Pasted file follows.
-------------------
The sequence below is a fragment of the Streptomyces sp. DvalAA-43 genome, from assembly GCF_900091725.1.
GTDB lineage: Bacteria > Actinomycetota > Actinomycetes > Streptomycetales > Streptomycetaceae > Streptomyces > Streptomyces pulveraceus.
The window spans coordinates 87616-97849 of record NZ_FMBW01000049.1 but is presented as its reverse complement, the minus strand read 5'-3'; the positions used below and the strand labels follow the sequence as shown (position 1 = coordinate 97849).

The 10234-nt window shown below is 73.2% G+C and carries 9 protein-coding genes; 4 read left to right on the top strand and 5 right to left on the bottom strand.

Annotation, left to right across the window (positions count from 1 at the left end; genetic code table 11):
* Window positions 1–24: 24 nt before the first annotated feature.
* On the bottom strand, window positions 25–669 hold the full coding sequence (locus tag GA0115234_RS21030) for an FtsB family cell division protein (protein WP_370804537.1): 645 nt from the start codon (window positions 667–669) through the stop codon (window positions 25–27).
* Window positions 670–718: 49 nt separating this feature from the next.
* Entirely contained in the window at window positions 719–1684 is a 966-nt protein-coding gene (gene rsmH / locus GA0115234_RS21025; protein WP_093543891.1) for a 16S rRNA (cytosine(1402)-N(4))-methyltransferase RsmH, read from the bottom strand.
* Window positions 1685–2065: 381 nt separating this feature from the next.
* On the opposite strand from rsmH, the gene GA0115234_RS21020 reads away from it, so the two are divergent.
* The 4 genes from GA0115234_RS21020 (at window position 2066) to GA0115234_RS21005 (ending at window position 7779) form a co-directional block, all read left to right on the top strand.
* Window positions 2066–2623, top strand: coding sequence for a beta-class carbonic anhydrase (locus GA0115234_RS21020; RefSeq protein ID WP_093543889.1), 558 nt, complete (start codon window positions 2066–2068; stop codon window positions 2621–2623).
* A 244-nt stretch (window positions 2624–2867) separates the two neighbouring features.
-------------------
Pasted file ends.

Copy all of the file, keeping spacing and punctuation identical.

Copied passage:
The sequence below is a fragment of the Streptomyces sp. DvalAA-43 genome, from assembly GCF_900091725.1.
GTDB lineage: Bacteria > Actinomycetota > Actinomycetes > Streptomycetales > Streptomycetaceae > Streptomyces > Streptomyces pulveraceus.
The window spans coordinates 87616-97849 of record NZ_FMBW01000049.1 but is presented as its reverse complement, the minus strand read 5'-3'; the positions used below and the strand labels follow the sequence as shown (position 1 = coordinate 97849).

The 10234-nt window shown below is 73.2% G+C and carries 9 protein-coding genes; 4 read left to right on the top strand and 5 right to left on the bottom strand.

Annotation, left to right across the window (positions count from 1 at the left end; genetic code table 11):
* Window positions 1–24: 24 nt before the first annotated feature.
* On the bottom strand, window positions 25–669 hold the full coding sequence (locus tag GA0115234_RS21030) for an FtsB family cell division protein (protein WP_370804537.1): 645 nt from the start codon (window positions 667–669) through the stop codon (window positions 25–27).
* Window positions 670–718: 49 nt separating this feature from the next.
* Entirely contained in the window at window positions 719–1684 is a 966-nt protein-coding gene (gene rsmH / locus GA0115234_RS21025; protein WP_093543891.1) for a 16S rRNA (cytosine(1402)-N(4))-methyltransferase RsmH, read from the bottom strand.
* Window positions 1685–2065: 381 nt separating this feature from the next.
* On the opposite strand from rsmH, the gene GA0115234_RS21020 reads away from it, so the two are divergent.
* The 4 genes from GA0115234_RS21020 (at window position 2066) to GA0115234_RS21005 (ending at window position 7779) form a co-directional block, all read left to right on the top strand.
* Window positions 2066–2623, top strand: coding sequence for a beta-class carbonic anhydrase (locus GA0115234_RS21020; RefSeq protein ID WP_093543889.1), 558 nt, complete (start codon window positions 2066–2068; stop codon window positions 2621–2623).
* A 244-nt stretch (window positions 2624–2867) separates the two neighbouring features.